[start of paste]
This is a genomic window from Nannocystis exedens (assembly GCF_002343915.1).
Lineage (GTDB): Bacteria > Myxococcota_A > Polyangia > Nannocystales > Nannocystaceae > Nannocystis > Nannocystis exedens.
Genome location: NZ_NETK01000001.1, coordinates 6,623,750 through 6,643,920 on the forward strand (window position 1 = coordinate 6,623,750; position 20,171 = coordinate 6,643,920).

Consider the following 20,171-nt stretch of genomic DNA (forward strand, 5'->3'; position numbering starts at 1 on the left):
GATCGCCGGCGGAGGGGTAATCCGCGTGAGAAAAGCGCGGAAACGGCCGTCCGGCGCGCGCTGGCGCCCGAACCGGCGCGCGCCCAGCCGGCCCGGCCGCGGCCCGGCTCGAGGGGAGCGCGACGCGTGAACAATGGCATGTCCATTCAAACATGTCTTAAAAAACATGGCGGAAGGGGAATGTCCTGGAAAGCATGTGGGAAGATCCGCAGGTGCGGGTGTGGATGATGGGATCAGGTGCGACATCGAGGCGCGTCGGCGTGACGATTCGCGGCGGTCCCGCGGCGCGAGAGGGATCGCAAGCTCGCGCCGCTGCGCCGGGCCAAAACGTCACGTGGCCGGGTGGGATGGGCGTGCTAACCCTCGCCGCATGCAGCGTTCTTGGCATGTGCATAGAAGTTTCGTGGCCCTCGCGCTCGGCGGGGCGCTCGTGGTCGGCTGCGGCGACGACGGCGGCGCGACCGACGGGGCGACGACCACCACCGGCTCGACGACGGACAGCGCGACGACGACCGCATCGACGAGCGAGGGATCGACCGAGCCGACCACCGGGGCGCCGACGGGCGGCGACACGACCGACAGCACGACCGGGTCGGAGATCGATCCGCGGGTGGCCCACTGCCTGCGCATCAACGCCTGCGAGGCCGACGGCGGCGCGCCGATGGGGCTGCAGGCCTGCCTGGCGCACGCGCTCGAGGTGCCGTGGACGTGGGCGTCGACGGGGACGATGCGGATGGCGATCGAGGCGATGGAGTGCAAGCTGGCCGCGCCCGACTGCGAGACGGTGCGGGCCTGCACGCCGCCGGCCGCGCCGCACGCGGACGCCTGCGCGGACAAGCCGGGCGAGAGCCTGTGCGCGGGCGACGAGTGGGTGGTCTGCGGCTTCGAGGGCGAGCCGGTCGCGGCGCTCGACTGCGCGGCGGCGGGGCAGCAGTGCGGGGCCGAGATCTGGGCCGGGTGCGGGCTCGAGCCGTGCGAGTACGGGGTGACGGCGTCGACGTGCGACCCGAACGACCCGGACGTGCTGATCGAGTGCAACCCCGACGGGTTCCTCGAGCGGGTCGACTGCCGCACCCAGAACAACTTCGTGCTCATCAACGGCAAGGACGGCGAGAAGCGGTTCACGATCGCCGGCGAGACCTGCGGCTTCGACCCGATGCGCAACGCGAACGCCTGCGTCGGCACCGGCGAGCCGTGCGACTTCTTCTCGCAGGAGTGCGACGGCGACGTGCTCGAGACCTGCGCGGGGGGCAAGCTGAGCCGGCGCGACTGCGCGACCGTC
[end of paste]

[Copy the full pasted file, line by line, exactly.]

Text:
This is a genomic window from Nannocystis exedens (assembly GCF_002343915.1).
Lineage (GTDB): Bacteria > Myxococcota_A > Polyangia > Nannocystales > Nannocystaceae > Nannocystis > Nannocystis exedens.
Genome location: NZ_NETK01000001.1, coordinates 6,623,750 through 6,643,920 on the forward strand (window position 1 = coordinate 6,623,750; position 20,171 = coordinate 6,643,920).

Consider the following 20,171-nt stretch of genomic DNA (forward strand, 5'->3'; position numbering starts at 1 on the left):
GATCGCCGGCGGAGGGGTAATCCGCGTGAGAAAAGCGCGGAAACGGCCGTCCGGCGCGCGCTGGCGCCCGAACCGGCGCGCGCCCAGCCGGCCCGGCCGCGGCCCGGCTCGAGGGGAGCGCGACGCGTGAACAATGGCATGTCCATTCAAACATGTCTTAAAAAACATGGCGGAAGGGGAATGTCCTGGAAAGCATGTGGGAAGATCCGCAGGTGCGGGTGTGGATGATGGGATCAGGTGCGACATCGAGGCGCGTCGGCGTGACGATTCGCGGCGGTCCCGCGGCGCGAGAGGGATCGCAAGCTCGCGCCGCTGCGCCGGGCCAAAACGTCACGTGGCCGGGTGGGATGGGCGTGCTAACCCTCGCCGCATGCAGCGTTCTTGGCATGTGCATAGAAGTTTCGTGGCCCTCGCGCTCGGCGGGGCGCTCGTGGTCGGCTGCGGCGACGACGGCGGCGCGACCGACGGGGCGACGACCACCACCGGCTCGACGACGGACAGCGCGACGACGACCGCATCGACGAGCGAGGGATCGACCGAGCCGACCACCGGGGCGCCGACGGGCGGCGACACGACCGACAGCACGACCGGGTCGGAGATCGATCCGCGGGTGGCCCACTGCCTGCGCATCAACGCCTGCGAGGCCGACGGCGGCGCGCCGATGGGGCTGCAGGCCTGCCTGGCGCACGCGCTCGAGGTGCCGTGGACGTGGGCGTCGACGGGGACGATGCGGATGGCGATCGAGGCGATGGAGTGCAAGCTGGCCGCGCCCGACTGCGAGACGGTGCGGGCCTGCACGCCGCCGGCCGCGCCGCACGCGGACGCCTGCGCGGACAAGCCGGGCGAGAGCCTGTGCGCGGGCGACGAGTGGGTGGTCTGCGGCTTCGAGGGCGAGCCGGTCGCGGCGCTCGACTGCGCGGCGGCGGGGCAGCAGTGCGGGGCCGAGATCTGGGCCGGGTGCGGGCTCGAGCCGTGCGAGTACGGGGTGACGGCGTCGACGTGCGACCCGAACGACCCGGACGTGCTGATCGAGTGCAACCCCGACGGGTTCCTCGAGCGGGTCGACTGCCGCACCCAGAACAACTTCGTGCTCATCAACGGCAAGGACGGCGAGAAGCGGTTCACGATCGCCGGCGAGACCTGCGGCTTCGACCCGATGCGCAACGCGAACGCCTGCGTCGGCACCGGCGAGCCGTGCGACTTCTTCTCGCAGGAGTGCGACGGCGACGTGCTCGAGACCTGCGCGGGGGGCAAGCTGAGCCGGCGCGACTGCGCGACCGTC